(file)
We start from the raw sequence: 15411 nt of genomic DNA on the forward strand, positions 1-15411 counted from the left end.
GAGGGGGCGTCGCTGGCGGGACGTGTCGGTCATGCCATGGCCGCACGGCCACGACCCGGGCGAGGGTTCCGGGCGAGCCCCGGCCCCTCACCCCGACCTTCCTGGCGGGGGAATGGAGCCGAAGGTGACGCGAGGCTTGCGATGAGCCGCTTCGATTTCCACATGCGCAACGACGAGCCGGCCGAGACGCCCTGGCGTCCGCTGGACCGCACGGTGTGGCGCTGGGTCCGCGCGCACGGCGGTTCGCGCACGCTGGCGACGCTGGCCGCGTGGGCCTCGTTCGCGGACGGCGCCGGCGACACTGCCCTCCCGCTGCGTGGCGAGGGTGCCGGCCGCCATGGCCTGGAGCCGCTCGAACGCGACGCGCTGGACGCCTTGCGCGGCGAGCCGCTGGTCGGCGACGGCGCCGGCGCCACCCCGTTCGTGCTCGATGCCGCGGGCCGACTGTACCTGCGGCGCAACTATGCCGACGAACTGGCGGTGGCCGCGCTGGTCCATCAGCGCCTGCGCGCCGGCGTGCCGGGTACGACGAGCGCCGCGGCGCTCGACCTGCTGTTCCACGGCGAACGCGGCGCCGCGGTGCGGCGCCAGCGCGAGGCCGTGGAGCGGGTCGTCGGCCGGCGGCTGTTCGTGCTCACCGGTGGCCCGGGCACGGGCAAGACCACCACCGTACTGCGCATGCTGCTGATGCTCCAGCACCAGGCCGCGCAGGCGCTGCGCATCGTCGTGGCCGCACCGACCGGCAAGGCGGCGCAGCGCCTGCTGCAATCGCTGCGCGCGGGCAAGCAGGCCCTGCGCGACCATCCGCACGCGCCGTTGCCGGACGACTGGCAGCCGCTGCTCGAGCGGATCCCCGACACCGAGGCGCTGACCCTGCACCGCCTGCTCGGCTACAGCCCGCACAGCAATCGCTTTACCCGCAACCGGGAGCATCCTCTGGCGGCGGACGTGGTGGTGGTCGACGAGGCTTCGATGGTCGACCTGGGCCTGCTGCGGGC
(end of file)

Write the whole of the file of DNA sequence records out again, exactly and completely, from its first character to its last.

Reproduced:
We start from the raw sequence: 15411 nt of genomic DNA on the forward strand, positions 1-15411 counted from the left end.
GAGGGGGCGTCGCTGGCGGGACGTGTCGGTCATGCCATGGCCGCACGGCCACGACCCGGGCGAGGGTTCCGGGCGAGCCCCGGCCCCTCACCCCGACCTTCCTGGCGGGGGAATGGAGCCGAAGGTGACGCGAGGCTTGCGATGAGCCGCTTCGATTTCCACATGCGCAACGACGAGCCGGCCGAGACGCCCTGGCGTCCGCTGGACCGCACGGTGTGGCGCTGGGTCCGCGCGCACGGCGGTTCGCGCACGCTGGCGACGCTGGCCGCGTGGGCCTCGTTCGCGGACGGCGCCGGCGACACTGCCCTCCCGCTGCGTGGCGAGGGTGCCGGCCGCCATGGCCTGGAGCCGCTCGAACGCGACGCGCTGGACGCCTTGCGCGGCGAGCCGCTGGTCGGCGACGGCGCCGGCGCCACCCCGTTCGTGCTCGATGCCGCGGGCCGACTGTACCTGCGGCGCAACTATGCCGACGAACTGGCGGTGGCCGCGCTGGTCCATCAGCGCCTGCGCGCCGGCGTGCCGGGTACGACGAGCGCCGCGGCGCTCGACCTGCTGTTCCACGGCGAACGCGGCGCCGCGGTGCGGCGCCAGCGCGAGGCCGTGGAGCGGGTCGTCGGCCGGCGGCTGTTCGTGCTCACCGGTGGCCCGGGCACGGGCAAGACCACCACCGTACTGCGCATGCTGCTGATGCTCCAGCACCAGGCCGCGCAGGCGCTGCGCATCGTCGTGGCCGCACCGACCGGCAAGGCGGCGCAGCGCCTGCTGCAATCGCTGCGCGCGGGCAAGCAGGCCCTGCGCGACCATCCGCACGCGCCGTTGCCGGACGACTGGCAGCCGCTGCTCGAGCGGATCCCCGACACCGAGGCGCTGACCCTGCACCGCCTGCTCGGCTACAGCCCGCACAGCAATCGCTTTACCCGCAACCGGGAGCATCCTCTGGCGGCGGACGTGGTGGTGGTCGACGAGGCTTCGATGGTCGACCTGGGCCTGCTGCGGGC